Photo: At the French port.

Historic Sights

Our rating:

It’s bungalows and hammocks galore but over a century ago, Don Dhet and Don Khon were more than a lazy backpacker idyll. It was a battleground where ambition clashed with nature as the French tried to create a passage for their colonial empire through Indochina.

Visit Khone Pha Pheng, Li Phi or Khone Pa Soi waterfalls and you’ll understand the tremendous obstacle to this dream, over ten kilometres of rocks and rapids. Spoiler alert: nature eventually won, but not before the French had a short period of success.

Wave to Cambodia. Photo taken in or around Historic Sights, Don Khon, Laos by Stuart McDonald.

Wave to Cambodia. Photo: Stuart McDonald

From their stronghold in southern Vietnam and Cambodia, the French wished to create a link to China as a way to move goods as well as help establish control over the region. In 1893, creating a passage became a matter of necessity as a dispute with Siam over the eastern banks of the Mekong had France scrambling to move gunboats above Khone falls to secure control.

By 1894, a railway through Don Khone was completed connecting the port at the southeastern tip to the northwest coast. This was the beginning of a rather short-lived heyday for the rail. Messageries Fluviales de Cochinchine soon upgraded the infrastructure. With cargo and tourists beginning to arrive at the turn of the century, in 1910 they extended the railway two kilometres into Don Dhet as well as built the 158 metre long bridge connecting the two islands. The result was a seven-kilometre long railway. The need for it dried up in the 1930, though it was used by the Japanese during occupation in World War II before nature reclaimed it. It’s still possible to see remnants of this interesting piece of exploration history and a few spots are worth seeking out as travellers wander the island.

They don’t make them like this anymore. Photo taken in or around Historic Sights, Don Khon, Laos by Cindy Fan.

They don’t make them like this anymore. Photo: Cindy Fan

The bridge is the most obvious relic and it remains the only one connecting to two islands. With 13 elegant arches, the bridge is typical of 19th century French architecture, a striking sight against the line of tropical palms. Just across the bridge on Don Khon, there is a section of the track and one of the steam locomotives on display. The signage gives history of the endeavour, with archive photos to help bring the story to life. Imagine the failed expeditions to bring steamers up the rapids or the conditions 500 Vietnamese workers faced in clearing the jungle for the rail (many did not survive). You can walk along the railway trail though there is no physical track left and much of it is overgrown or now rice fields.

The port is located in Ban Hang Khone village—take the road that starts north of the French bridge and bisects the island to the southeast tip. The way is bumpy and pretty as it cuts through rice paddies before it enters a green tunnel through the forest. In addition to an expansive view of the Mekong, there is another locomotive on display and you can still see the pier including ramp, pulley system and engine room. Signage here tells the story of the first steamer to ever conquer Khone falls. It took Norwegian Peter Hauff and a crew of 11-men five-days of inching, winching, tying the freighter to trees and hauling it up to complete this achievement.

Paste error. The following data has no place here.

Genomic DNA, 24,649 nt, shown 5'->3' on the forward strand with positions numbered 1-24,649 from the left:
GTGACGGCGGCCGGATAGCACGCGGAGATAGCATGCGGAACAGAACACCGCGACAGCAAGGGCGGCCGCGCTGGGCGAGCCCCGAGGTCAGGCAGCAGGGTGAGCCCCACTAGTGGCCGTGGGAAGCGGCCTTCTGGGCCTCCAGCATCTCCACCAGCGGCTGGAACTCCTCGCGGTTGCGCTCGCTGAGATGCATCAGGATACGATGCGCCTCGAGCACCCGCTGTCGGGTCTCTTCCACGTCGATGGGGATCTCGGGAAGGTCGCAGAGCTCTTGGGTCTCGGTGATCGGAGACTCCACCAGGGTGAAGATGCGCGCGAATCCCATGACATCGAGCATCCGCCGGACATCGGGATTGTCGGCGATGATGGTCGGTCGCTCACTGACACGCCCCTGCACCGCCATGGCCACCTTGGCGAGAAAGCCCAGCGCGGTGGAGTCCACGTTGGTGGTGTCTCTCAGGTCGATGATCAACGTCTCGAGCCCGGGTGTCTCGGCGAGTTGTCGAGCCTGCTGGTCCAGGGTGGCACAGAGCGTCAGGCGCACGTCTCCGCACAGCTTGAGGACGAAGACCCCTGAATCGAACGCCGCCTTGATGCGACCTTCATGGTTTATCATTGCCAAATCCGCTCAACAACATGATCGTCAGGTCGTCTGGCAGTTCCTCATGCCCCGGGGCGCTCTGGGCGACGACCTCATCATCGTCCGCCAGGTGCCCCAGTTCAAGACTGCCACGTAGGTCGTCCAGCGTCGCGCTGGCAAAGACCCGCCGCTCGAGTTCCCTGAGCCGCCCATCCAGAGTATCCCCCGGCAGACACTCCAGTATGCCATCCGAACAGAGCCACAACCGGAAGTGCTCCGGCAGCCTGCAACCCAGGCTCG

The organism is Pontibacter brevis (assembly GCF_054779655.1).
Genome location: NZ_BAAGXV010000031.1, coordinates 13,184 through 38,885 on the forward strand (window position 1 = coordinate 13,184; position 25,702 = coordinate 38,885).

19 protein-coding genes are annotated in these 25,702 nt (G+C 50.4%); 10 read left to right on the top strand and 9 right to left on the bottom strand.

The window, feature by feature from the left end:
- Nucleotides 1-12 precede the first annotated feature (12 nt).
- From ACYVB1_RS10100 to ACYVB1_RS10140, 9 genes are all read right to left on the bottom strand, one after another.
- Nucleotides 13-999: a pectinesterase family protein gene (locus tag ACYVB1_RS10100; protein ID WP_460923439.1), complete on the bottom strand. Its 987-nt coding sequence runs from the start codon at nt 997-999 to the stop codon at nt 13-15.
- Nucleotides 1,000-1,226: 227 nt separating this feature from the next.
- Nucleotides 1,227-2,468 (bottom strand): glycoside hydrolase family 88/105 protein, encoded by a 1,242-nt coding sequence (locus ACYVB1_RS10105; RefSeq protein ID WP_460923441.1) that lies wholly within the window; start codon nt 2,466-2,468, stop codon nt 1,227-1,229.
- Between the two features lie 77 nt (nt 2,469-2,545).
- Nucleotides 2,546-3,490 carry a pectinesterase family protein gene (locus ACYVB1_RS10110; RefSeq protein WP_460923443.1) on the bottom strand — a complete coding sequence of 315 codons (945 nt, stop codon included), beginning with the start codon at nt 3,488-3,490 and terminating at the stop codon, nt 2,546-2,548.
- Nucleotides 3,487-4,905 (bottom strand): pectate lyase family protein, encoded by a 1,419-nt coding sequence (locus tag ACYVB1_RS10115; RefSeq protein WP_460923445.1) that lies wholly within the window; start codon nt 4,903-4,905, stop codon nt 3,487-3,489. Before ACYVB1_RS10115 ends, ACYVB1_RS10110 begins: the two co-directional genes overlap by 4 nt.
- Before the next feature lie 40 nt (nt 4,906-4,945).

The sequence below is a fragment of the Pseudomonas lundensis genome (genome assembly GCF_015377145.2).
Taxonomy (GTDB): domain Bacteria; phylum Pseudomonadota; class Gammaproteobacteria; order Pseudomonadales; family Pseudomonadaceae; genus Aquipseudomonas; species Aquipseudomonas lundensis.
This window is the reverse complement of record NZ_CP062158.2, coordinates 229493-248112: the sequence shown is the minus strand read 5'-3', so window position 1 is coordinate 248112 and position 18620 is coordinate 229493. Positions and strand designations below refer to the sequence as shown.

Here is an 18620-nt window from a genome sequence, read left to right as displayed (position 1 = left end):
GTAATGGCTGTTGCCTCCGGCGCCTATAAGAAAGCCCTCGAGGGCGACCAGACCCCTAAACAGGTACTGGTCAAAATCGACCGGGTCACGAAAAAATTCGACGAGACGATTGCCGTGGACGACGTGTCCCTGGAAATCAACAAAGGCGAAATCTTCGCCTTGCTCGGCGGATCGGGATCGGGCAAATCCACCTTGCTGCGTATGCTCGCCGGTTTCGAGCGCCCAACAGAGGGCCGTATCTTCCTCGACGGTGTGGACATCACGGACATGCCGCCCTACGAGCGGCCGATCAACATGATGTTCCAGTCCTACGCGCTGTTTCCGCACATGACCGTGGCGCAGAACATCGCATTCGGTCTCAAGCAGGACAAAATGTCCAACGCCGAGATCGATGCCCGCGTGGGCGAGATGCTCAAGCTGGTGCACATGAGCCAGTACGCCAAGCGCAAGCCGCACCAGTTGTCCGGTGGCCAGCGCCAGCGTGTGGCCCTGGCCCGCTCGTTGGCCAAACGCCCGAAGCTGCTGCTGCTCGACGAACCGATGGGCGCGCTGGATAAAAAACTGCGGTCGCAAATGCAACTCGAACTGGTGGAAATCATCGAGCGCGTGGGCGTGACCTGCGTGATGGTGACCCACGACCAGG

Crossing the French bridge. Photo taken in or around Historic Sights, Don Khon, Laos by Stuart McDonald.

Crossing the French bridge. Photo: Stuart McDonald

There are a couple more glimmers of history. Built in 1896, one of the buildings of Sala Done Khone Hotel was once the headquarters of shipping/timber trading company Les Messageries Maritimes. Some infrastructure remains at Don Dhet’s port which was the railway’s northern terminal. It’s located in the middle of its eastern coast, south of the majority of the accommodation. Today it’s used as the pier for tour groups arriving from Pakse.

If you enjoyed this article and would like to support independent travel writing on Southeast Asia, please subscribe to Travelfish—it’s just A$35 per year (less than A$1 per week)!

By .

Start planning your holiday today

Sent every Monday, our newsletter is full of travel advice, news & special deals. Read past issues.


Location map for Historic Sights

Popular attractions in Don Khon

A selection of some of our favourite sights and activities around Don Khon.

Best places to stay in Don Khon

A selection of some of our favourite places to stay in Don Khon.

What next?

 Browse our independent reviews of places to stay in and around Don Khon.
 Check prices, availability & reviews on Agoda or Booking
 Read up on where to eat on Don Khon.
 Check out our listings of other things to do in and around Don Khon.
 Read up on how to get to Don Khon.
 Do you have travel insurance yet? If not, find out why you need it.
 Planning on riding a scooter in Don Khon? Please read this.
 Browse tours in Laos with Tourradar.

See below for more sights and activities in Don Khon that are listed on

Top of page

Where to next?

Where are you planning on heading to after Don Khon? Here are some spots commonly visited from here, or click here to see a full destination list for Laos.

Top of page